Not too long ago, I spoke with an astronaut about what it takes to launch into space. Since I don’t work at NASA and am not a rocket scientist, we were way outside of my comfort zone. He was patient and talked me through the various parts of a successful launch.
It occurred to me, as he was sharing his extensive knowledge, how so many of the elements in a rocket launch are appropriate for launching things right here on planet Earth.
“We are more fulfilled when we are involved in something bigger than ourselves.” -John Glenn
The factor that really interested me was the energy required to launch. We talked about the amount of fuel it takes to propel a rocket into space. I learned that the Space Shuttle had over two million pounds of solid propellant in its boosters.
Two million pounds!
All of this is to fire up the engines, create liftoff, and escape the velocity of the Earth’s atmosphere. The rocket must overcome gravity drag.
What may have been a simple, elementary explanation for a non-scientist crystallized some ideas for me.
If we want to launch something big, it often requires more fuel than we imagine.
“The greater the obstacle, the more glory in overcoming it.” -Moliere
Watching and reading the news can increase our tension and stress. We see so much that fills our mind with worry. We see divides between people, between countries, and between ideas.
But there is far more that brings us together than divides us.
When I interviewed astronaut Ron Garan, I was struck by his orbital perspective. What better way to appreciate our planet than from space? You certainly realize how interdependent we are on each other and on planet Earth.
In our busy lives, it is a challenge to learn to gain perspective. Whether through deep breathing, meditation, prayer, or mindfulness, we all find ways to separate ourselves from the day-to-day stress and refocus on what matters.
Fact: the UN declared April 22 as International Mother Earth Day.
Our planet Earth has its own day of celebration: April 22nd. In 1970, Senator Gaylord Nelson founded Earth Day. Now celebrated around the world, it’s a day when we pause to think about the environment.
“When one tugs at a single thing in nature, he finds it attached to the rest of the world.”-John Muir
Live on this planet long enough and you will have an experience that changes your life perspective. Whether its watching someone heroically battle a disease or your own near-death experience, these moments linger in our memories and impact our future.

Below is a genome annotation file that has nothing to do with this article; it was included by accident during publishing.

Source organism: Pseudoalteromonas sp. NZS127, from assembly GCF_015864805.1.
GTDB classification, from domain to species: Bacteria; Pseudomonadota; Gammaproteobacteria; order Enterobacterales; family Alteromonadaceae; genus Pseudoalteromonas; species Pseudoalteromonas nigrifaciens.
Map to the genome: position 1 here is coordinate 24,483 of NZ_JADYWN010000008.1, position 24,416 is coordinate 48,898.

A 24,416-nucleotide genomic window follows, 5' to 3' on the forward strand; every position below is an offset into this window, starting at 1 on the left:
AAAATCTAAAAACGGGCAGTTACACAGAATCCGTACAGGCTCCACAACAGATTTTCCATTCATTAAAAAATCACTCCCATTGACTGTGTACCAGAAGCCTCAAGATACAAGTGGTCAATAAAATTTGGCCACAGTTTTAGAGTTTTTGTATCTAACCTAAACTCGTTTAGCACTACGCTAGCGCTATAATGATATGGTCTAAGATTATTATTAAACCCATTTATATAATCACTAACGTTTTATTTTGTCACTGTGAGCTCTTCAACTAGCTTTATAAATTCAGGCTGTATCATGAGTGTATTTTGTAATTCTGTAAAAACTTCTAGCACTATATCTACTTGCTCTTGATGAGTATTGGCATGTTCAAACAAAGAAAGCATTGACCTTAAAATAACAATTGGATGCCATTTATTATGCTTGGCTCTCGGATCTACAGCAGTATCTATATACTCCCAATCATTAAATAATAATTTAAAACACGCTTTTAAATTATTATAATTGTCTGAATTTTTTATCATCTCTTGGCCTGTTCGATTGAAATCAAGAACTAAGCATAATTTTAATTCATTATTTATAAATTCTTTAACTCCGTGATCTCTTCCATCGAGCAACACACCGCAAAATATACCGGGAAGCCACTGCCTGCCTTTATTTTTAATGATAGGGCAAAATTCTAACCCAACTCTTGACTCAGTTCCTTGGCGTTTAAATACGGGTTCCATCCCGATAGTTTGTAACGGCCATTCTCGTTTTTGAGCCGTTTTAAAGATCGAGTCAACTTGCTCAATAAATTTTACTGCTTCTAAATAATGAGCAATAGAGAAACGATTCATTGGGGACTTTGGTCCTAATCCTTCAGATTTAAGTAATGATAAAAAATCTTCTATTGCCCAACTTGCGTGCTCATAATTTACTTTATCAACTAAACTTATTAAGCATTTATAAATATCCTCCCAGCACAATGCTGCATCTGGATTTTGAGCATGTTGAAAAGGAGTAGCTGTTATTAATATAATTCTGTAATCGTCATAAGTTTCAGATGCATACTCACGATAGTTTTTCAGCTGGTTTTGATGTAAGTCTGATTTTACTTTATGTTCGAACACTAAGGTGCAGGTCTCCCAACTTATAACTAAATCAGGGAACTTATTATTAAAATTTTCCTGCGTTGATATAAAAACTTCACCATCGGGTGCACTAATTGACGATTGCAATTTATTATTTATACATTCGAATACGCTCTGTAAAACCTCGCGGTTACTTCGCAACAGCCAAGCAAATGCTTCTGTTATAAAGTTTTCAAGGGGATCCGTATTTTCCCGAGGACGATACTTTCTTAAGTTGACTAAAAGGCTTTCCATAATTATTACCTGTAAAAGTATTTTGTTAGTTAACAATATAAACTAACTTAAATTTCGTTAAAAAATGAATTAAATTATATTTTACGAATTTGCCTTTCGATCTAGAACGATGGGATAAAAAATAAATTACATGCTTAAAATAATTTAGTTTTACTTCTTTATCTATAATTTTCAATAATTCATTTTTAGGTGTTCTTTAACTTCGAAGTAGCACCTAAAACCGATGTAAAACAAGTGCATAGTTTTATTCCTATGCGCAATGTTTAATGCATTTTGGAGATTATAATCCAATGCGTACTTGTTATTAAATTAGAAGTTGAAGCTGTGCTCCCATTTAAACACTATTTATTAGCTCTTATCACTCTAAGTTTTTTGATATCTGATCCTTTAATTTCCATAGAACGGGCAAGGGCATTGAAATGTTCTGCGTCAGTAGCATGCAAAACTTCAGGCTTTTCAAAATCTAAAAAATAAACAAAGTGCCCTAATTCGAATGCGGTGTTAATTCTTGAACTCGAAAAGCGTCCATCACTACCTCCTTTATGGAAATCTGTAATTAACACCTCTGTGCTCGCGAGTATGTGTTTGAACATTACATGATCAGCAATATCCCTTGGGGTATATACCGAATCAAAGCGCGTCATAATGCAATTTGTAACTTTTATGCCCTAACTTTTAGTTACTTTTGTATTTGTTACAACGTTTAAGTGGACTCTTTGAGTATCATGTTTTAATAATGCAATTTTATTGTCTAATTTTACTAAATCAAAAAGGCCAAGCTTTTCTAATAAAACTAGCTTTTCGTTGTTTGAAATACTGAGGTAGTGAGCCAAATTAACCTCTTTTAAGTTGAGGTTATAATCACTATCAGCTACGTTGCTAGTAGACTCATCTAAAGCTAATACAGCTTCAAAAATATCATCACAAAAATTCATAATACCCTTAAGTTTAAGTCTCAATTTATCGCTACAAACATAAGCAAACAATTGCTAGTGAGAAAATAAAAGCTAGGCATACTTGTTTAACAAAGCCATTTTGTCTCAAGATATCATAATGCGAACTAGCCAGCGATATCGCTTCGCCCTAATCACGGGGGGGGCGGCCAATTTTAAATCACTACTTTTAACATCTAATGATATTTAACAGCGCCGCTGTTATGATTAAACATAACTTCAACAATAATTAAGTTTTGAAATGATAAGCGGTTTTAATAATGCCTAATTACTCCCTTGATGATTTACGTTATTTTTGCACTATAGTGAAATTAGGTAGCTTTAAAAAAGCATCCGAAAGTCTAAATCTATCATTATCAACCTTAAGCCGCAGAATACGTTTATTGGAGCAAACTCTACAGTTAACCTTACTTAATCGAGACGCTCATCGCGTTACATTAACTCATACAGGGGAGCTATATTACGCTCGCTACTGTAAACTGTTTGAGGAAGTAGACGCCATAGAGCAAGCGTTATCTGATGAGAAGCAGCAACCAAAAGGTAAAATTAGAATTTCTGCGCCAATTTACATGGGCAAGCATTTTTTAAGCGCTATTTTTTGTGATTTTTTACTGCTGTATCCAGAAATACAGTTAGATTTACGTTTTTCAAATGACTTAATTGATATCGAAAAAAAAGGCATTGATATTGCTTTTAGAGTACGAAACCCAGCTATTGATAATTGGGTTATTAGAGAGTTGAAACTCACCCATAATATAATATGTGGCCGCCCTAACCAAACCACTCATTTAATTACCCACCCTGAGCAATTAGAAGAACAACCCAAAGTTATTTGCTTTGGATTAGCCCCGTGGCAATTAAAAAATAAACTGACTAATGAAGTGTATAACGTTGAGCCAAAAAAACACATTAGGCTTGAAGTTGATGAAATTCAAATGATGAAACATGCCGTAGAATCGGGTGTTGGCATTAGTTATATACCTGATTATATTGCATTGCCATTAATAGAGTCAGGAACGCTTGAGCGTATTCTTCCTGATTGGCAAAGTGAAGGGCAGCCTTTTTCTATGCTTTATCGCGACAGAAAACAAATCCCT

Ron Garan also had a life-altering experience, but not one on planet Earth and not one most of us will personally experience. Col. Ron Garan is an astronaut who has logged 71 million miles in orbit. On the International Space Station, Ron was struck by the fact that 15 nationalities collaborated on creating an engineering feat in space. His perspective shifted as he gazed back at our planet, realizing that we needed to apply the same creativity to working together for the good of our world.
The Orbital Perspective is a call to action to shift our perspective from looking at things as they affect us locally, in the short term, to how they affect us globally over the long-term. It’s a shift from looking at the next election campaign or quarterly report to looking at the 20-year plan and beyond. It’s the acknowledgement that each and every one of us is riding through the universe together on this spaceship that we call Earth, that we are all interconnected and family. It’s the understanding that there are no passengers on Spaceship Earth, only crewmates and as crewmates we have a responsibility to mind the ship and take care of our fellow crewmates. It’s the acknowledgment of the sobering contradiction we see when we view our planet from space between the amazing beauty of our Earth and the unfortunate realities of life on our planet for a significant number of its inhabitants. It’s the firm belief that nothing is impossible — that it is within our power to eliminate the suffering and conflict that exist on our planet and that we do not have to accept the status quo. Above all else, the orbital perspective is the acknowledgement that we need each other. The days are long gone where we can effect the type of change that’s required by adhering to the old way of doing things or having a go it alone attitude.
“The orbital perspective is the acknowledgement that we need each other.” -Ron Garan
It’s May 31, 2008. You are about to journey into space. You say you were surprised at how calm you felt as you were “strapped to four and a half million pounds of explosives.” How did that feel?
I did say that in the book, but then I go on to say, “Sitting there, I felt some apprehension, of course. But I was also reassured by the idea that what we were about to do would make a contribution to humanity and, at this point, that the outcome of the launch was largely out of our hands.” To me, it was a risk-benefit tradeoff. In this case the benefits greatly outweighed the risk. I also wondered what I was getting myself into.
Describe the first time you looked down at Earth. Was it different than you expected?
The thing that really struck me when I looked at the Earth for the first time from space was how thin our atmosphere is. It was very sobering to think that the paper-thin layer of our atmosphere is keeping every living thing on our planet alive. But also the overwhelming emotion was intense gratitude. Gratitude for being given the opportunity to experience that perspective and gratitude for the gift of our indescribably beautiful fragile oasis we call home. The view was basically what I expected; the emotion that is caused was not.
“Working together multiplies cost effectiveness while reducing duplication of effort.” -Ron Garan